The sun is up, and I’m finely starting
to get warm again.
Tunes sparking on the stereo.
Atoms are moving.
Time like a bandit is sitting on top of the fence
It makes the same kind of sense.
Leaves moving through the apocalypse.
Some guy is drawing a line in the dust
and pointing at it with a daedal index.
Scotch tape is better than tacks
or so the landlord thinks.
Life is kind of like a teeter-totter.
It’s good when someone else
is on the other end.
Michael Brautigan is a freelance writer, poet, literary scholar, and activist who graduated from UC Berkeley with a degree in English. He has been published in the Milvia Street Journal, Blink-Ink, Undergroundwriter, and Collective Exile and has been an active member of online writing groups such as the New Surrealist Institute, World Poets Society, Inter Dada, and Poetry San Francisco.
Let’s all agree that we’ve had more than enough of words
And the savage orders we all impose on words.
The felonious heart, scarred and worked over, condemned
To the tool shop, gear shop, sweat shop of words.
Grinding out the witless drill of not quite good enough,
Not quite what I meant to in the hatchet job of words.
The chain gang conviction to a hackneyed meaning
Sweating shackled beneath the warden’s eye of words.
Crack-brained schemes crafted in solitary, silences sharpened
Into caesuras, breaths pried between thick blocks of words.
The lock-step procession of penitential formulations,
Confessions forced out across the fortress of words.
The shoulder-to-shoulder lined before the firing squad
Against the wall blindfolded with a cigarette of words.
The slip in your bloodstream, fall and rattle into silence:
Nothing so dead as the aftermath of words.
Once they get what they want
we stop hearing about him
they get the bow and he looks
like death warmed over
relieved of command and of course
it never heals—that wound
festers worse than ever stinks
to high heaven—such a sucker
to swallow the standard issue
war time scams—camaraderie
and healing—the con games
of the generals and gods
he’s kept in his tent while
they put a new face—clean-shaven,
eager-beaver, bright-eyed killer—
on the Master of the Bow
keep this one confined to quarters
off the midway of History
cause it’s bad for morale
when the poison won’t come out
and you gag him—you’ll have to—
when he screams
Robert F. Gross is a nomadic writer, performer and theatrical director. Over sixty productions at the Bartlett Theater (Geneva, NY), the premiere of Kelly Burke's Zelda (London), Julius Ferraro's Micromania (Philadelphia), poems in The Camel Saloon, Epigraph, Dead Snakes, Danse Macabre, Sein und Werden, Philosophy After Dark. . .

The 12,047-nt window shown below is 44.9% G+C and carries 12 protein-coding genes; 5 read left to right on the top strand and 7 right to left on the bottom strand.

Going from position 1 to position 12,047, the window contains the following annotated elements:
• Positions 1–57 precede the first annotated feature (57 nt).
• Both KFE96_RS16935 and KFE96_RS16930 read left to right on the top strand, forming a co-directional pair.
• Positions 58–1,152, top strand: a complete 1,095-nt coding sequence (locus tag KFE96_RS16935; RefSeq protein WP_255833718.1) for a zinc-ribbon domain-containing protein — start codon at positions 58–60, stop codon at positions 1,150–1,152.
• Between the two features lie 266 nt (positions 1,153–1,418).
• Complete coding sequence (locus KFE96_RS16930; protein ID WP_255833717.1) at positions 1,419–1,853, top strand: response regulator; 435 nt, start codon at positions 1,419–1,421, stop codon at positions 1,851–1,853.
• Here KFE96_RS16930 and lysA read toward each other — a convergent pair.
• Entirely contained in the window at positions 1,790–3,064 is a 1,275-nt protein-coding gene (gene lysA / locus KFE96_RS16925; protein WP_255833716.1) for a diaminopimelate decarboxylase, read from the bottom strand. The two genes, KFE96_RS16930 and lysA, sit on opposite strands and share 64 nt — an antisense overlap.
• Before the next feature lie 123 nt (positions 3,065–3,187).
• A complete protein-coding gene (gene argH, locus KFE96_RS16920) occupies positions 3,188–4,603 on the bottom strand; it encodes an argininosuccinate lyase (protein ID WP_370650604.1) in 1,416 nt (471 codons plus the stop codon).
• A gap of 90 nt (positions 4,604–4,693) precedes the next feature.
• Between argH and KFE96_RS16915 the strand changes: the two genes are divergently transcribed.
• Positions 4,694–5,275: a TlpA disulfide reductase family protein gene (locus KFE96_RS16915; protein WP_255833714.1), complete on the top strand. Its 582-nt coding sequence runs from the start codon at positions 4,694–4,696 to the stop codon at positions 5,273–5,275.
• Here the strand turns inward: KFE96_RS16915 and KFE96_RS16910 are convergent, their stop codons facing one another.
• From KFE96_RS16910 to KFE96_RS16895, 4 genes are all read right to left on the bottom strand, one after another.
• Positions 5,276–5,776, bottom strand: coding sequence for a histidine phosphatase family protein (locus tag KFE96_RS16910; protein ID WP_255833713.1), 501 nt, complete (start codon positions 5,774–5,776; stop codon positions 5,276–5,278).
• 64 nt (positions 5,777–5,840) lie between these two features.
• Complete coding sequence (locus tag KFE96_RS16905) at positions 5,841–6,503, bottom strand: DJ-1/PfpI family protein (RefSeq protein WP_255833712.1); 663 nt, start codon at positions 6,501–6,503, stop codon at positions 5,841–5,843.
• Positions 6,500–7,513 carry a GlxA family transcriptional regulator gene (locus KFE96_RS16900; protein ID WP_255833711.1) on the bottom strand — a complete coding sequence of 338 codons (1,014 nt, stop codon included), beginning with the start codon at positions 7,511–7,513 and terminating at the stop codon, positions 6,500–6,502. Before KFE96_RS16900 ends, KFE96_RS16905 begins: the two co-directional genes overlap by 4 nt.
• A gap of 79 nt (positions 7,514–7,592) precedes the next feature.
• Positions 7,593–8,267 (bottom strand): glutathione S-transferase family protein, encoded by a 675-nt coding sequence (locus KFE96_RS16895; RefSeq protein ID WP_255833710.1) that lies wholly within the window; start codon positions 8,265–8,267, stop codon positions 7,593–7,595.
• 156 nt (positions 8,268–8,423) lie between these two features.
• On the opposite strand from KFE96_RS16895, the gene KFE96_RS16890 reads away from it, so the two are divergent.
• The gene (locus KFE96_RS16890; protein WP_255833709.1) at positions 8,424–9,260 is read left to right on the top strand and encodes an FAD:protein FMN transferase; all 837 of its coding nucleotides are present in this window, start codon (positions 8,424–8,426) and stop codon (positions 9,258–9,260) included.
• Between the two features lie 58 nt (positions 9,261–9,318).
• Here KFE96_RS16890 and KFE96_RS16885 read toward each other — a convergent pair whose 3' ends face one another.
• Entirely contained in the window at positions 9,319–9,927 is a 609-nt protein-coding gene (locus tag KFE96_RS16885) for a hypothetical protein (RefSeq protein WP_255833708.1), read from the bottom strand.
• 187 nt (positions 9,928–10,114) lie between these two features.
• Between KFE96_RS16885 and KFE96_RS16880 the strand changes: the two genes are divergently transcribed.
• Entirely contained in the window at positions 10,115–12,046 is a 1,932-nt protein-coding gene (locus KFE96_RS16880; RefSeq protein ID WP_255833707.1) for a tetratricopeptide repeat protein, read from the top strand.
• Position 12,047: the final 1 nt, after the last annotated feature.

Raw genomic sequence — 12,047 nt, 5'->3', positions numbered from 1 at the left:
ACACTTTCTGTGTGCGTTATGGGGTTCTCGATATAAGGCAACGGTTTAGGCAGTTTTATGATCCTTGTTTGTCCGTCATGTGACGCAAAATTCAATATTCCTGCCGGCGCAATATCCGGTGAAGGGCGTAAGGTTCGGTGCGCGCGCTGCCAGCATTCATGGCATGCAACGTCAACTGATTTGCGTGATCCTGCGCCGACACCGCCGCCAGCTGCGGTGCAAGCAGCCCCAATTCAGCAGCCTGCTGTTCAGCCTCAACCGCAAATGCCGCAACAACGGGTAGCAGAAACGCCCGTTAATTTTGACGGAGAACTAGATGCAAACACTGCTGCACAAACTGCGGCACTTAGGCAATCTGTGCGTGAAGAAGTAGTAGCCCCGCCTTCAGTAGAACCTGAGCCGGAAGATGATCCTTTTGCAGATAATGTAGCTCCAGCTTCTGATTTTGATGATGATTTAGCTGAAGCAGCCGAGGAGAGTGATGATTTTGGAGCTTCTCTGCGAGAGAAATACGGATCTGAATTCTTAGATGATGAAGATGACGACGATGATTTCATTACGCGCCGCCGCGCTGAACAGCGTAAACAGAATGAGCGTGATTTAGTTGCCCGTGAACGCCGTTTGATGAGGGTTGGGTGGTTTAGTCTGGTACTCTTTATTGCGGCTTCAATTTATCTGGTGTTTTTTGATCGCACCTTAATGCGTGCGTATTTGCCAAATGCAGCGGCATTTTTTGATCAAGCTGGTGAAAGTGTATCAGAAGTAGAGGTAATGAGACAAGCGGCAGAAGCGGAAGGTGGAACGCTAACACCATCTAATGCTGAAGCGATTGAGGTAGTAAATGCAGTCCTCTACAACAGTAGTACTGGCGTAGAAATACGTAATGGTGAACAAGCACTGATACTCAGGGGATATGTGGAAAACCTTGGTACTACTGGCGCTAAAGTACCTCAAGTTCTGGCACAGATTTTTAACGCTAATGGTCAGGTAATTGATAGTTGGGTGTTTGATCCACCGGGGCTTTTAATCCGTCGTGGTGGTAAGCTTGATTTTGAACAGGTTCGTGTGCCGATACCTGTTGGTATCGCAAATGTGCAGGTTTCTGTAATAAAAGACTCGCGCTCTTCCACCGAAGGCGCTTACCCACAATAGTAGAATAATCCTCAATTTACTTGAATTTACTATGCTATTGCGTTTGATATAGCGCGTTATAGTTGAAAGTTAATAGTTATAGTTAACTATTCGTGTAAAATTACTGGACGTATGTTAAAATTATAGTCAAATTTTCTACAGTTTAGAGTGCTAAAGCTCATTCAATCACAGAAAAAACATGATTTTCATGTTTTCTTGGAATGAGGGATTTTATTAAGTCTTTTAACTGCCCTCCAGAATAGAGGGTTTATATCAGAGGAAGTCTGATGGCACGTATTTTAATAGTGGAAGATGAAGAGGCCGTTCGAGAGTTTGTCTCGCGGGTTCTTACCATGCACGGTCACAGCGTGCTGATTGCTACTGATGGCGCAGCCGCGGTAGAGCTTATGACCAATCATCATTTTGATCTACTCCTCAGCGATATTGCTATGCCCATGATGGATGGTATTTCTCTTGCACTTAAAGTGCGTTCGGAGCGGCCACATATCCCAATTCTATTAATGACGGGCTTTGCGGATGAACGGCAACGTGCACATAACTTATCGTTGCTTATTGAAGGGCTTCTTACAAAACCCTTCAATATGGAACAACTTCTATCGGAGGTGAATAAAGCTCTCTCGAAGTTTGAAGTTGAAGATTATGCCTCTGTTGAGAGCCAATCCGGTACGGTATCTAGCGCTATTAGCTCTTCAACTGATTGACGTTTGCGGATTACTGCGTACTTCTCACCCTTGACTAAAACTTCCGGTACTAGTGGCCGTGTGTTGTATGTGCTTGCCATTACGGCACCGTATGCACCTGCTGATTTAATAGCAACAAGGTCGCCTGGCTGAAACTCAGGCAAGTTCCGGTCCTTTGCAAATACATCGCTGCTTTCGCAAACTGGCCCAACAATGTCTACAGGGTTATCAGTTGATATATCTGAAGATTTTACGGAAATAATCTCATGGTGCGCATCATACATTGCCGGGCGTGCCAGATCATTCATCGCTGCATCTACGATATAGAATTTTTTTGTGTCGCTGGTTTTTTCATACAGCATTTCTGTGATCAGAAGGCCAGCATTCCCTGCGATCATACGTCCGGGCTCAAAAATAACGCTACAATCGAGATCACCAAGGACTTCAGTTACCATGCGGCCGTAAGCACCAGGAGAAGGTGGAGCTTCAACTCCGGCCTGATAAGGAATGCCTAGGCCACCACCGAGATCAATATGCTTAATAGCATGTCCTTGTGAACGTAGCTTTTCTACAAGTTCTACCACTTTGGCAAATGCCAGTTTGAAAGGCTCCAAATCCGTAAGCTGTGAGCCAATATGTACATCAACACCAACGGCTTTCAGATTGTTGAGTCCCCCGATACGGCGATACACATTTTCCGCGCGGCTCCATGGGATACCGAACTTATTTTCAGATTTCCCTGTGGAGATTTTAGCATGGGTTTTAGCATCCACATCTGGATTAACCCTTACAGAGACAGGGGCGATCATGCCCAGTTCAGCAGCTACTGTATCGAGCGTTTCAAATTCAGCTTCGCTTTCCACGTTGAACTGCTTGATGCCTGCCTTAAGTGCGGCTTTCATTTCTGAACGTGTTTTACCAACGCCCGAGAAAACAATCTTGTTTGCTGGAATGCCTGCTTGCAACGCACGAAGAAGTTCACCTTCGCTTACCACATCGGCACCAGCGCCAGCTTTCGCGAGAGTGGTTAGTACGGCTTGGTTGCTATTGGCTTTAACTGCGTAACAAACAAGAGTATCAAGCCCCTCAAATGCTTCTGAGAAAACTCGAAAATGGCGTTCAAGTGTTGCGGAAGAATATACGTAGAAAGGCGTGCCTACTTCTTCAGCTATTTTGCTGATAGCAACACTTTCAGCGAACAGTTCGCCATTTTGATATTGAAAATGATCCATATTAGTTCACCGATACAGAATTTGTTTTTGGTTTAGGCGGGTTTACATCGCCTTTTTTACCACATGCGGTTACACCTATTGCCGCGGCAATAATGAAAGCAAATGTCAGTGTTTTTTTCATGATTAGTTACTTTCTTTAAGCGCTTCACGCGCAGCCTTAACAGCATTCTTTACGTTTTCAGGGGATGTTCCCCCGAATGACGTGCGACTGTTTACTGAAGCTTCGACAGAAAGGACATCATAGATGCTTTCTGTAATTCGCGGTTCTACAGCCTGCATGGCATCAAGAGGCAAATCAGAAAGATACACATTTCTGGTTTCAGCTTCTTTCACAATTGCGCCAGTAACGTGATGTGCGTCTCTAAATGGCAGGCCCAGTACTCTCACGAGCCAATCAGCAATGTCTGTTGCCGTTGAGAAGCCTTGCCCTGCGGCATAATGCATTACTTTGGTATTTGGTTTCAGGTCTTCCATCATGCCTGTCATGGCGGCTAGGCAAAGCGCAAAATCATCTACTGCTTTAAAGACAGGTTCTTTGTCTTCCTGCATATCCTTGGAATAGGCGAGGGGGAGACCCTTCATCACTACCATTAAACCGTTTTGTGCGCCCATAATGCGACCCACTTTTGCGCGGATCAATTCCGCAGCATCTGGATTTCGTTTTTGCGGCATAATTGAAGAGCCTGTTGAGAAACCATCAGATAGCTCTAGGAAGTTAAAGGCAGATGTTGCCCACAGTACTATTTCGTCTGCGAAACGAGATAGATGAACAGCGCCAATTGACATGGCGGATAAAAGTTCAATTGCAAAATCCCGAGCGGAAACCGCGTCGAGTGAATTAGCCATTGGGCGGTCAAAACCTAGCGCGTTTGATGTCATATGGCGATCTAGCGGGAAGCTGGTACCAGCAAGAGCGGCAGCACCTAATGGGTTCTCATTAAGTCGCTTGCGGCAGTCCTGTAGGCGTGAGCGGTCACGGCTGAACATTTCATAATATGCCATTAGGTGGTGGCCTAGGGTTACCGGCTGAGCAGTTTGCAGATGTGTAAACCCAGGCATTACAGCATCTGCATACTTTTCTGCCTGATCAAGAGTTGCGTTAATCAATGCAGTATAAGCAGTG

“Think you’re escaping and run into yourself.” James Joyce
Throat chakra knotted in barbed wire clots words
about evolution, about relativity,
about earth science and epistemology--
how do we know what we know.
I yawn, and the world blurs.
The night, half-heard words,
chirping music, and
the body, that ragdoll,
are all part of a dream
while the men are talking.
our words turn the night to ocean.
We’re stranded in a lighthouse.
No, we’re safe in our sanctuary
where small oranges glow in glass bowls,
their scent and color brightening
this salty, mildewed room.
we each take an orange
and go out on the porch.
I break off a vine branch.
Its last leaf rides the dry wind.
Dark cats depart the house.
I say goodbye to you drily.
There is no more ocean tonight.
Sonnet: And bridges
The very dew of life lies soft and low,
Its faint humidity is mist to mind.
All of love’s senses must converge and grow,
As saplings that find and bind, a life intertwined.
Comes in from Nature as that is the base,
Upheaving the thick paint, pastels and a dove,
In the flush of your cheeks and the hue of all races,
Its the Northern Lights unleashed to color our love.
The most beautiful thing you will ever behold
Is the face of your child just a few hours old,
It’s a moment in life that can’t be foretold,
Six loves intertwined and made manifold.
Crack the shell of self love to another,
Bridges to each other, mother, son or lover.
The demented trudge the streets,
some salvaging cans, bottles,
laboring for normality,
in the madness of city life.
Others rave to themselves,
or passing strangers,
with mumbling incantations
from men possessed by demons,
abandoned by their meds.
Most homeless are inconspicuous
hoping to survive
a hostile environment.
unconcerned with the balance
between euro and dollar
allowing hordes of foreigners
avid for tourist experience
to aim intrusive cameras
at degraded spectacles.
I got off the plane,
my wife was waiting,
crying, glad to see me,
told me through tears
the bank foreclosed our house
while I was in Afghanistan
bringing democracy to tribesmen
who lost their homes in battle,
while I lost mine
serving my country.
Once the cry,
'Rome has fallen',
echoed in Europe,
no one mourned,
save a few Romans,
for those dependent
on the empire.
When America falls,
China will not assume
the burden of policeman
to unruly nations
that value sovereignty
the hope of peace.
Gary Beck has spent most of his adult life as a theater director. He has seven published chapbooks. His original plays and translations of Moliere, Aristophanes and Sophocles have been produced Off Broadway. His poetry, fiction and essays have appeared in hundreds of literary magazines. He currently lives in New York City.